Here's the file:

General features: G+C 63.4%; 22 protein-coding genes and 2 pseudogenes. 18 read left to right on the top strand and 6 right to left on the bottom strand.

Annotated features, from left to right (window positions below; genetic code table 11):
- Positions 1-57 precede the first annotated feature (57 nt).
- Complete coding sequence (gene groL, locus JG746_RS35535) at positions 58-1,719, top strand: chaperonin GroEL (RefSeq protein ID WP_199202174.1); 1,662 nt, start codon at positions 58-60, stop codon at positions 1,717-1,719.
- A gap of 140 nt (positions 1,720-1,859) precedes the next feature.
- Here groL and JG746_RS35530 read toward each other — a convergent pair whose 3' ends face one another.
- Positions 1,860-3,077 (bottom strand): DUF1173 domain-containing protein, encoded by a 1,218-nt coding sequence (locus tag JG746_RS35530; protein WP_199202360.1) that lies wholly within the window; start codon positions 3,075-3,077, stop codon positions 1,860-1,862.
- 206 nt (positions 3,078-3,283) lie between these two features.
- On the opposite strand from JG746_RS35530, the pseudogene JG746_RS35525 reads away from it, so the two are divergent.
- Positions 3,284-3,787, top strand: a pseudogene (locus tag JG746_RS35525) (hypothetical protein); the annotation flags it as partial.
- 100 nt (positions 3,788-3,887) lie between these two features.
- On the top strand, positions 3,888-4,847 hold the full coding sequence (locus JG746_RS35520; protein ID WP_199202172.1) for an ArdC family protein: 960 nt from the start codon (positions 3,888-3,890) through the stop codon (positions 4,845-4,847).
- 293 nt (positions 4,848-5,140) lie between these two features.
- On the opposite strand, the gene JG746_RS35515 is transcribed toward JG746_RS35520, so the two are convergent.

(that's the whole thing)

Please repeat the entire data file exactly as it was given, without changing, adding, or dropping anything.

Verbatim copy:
General features: G+C 63.4%; 22 protein-coding genes and 2 pseudogenes. 18 read left to right on the top strand and 6 right to left on the bottom strand.

Annotated features, from left to right (window positions below; genetic code table 11):
- Positions 1-57 precede the first annotated feature (57 nt).
- Complete coding sequence (gene groL, locus JG746_RS35535) at positions 58-1,719, top strand: chaperonin GroEL (RefSeq protein ID WP_199202174.1); 1,662 nt, start codon at positions 58-60, stop codon at positions 1,717-1,719.
- A gap of 140 nt (positions 1,720-1,859) precedes the next feature.
- Here groL and JG746_RS35530 read toward each other — a convergent pair whose 3' ends face one another.
- Positions 1,860-3,077 (bottom strand): DUF1173 domain-containing protein, encoded by a 1,218-nt coding sequence (locus tag JG746_RS35530; protein WP_199202360.1) that lies wholly within the window; start codon positions 3,075-3,077, stop codon positions 1,860-1,862.
- 206 nt (positions 3,078-3,283) lie between these two features.
- On the opposite strand from JG746_RS35530, the pseudogene JG746_RS35525 reads away from it, so the two are divergent.
- Positions 3,284-3,787, top strand: a pseudogene (locus tag JG746_RS35525) (hypothetical protein); the annotation flags it as partial.
- 100 nt (positions 3,788-3,887) lie between these two features.
- On the top strand, positions 3,888-4,847 hold the full coding sequence (locus JG746_RS35520; protein ID WP_199202172.1) for an ArdC family protein: 960 nt from the start codon (positions 3,888-3,890) through the stop codon (positions 4,845-4,847).
- 293 nt (positions 4,848-5,140) lie between these two features.
- On the opposite strand, the gene JG746_RS35515 is transcribed toward JG746_RS35520, so the two are convergent.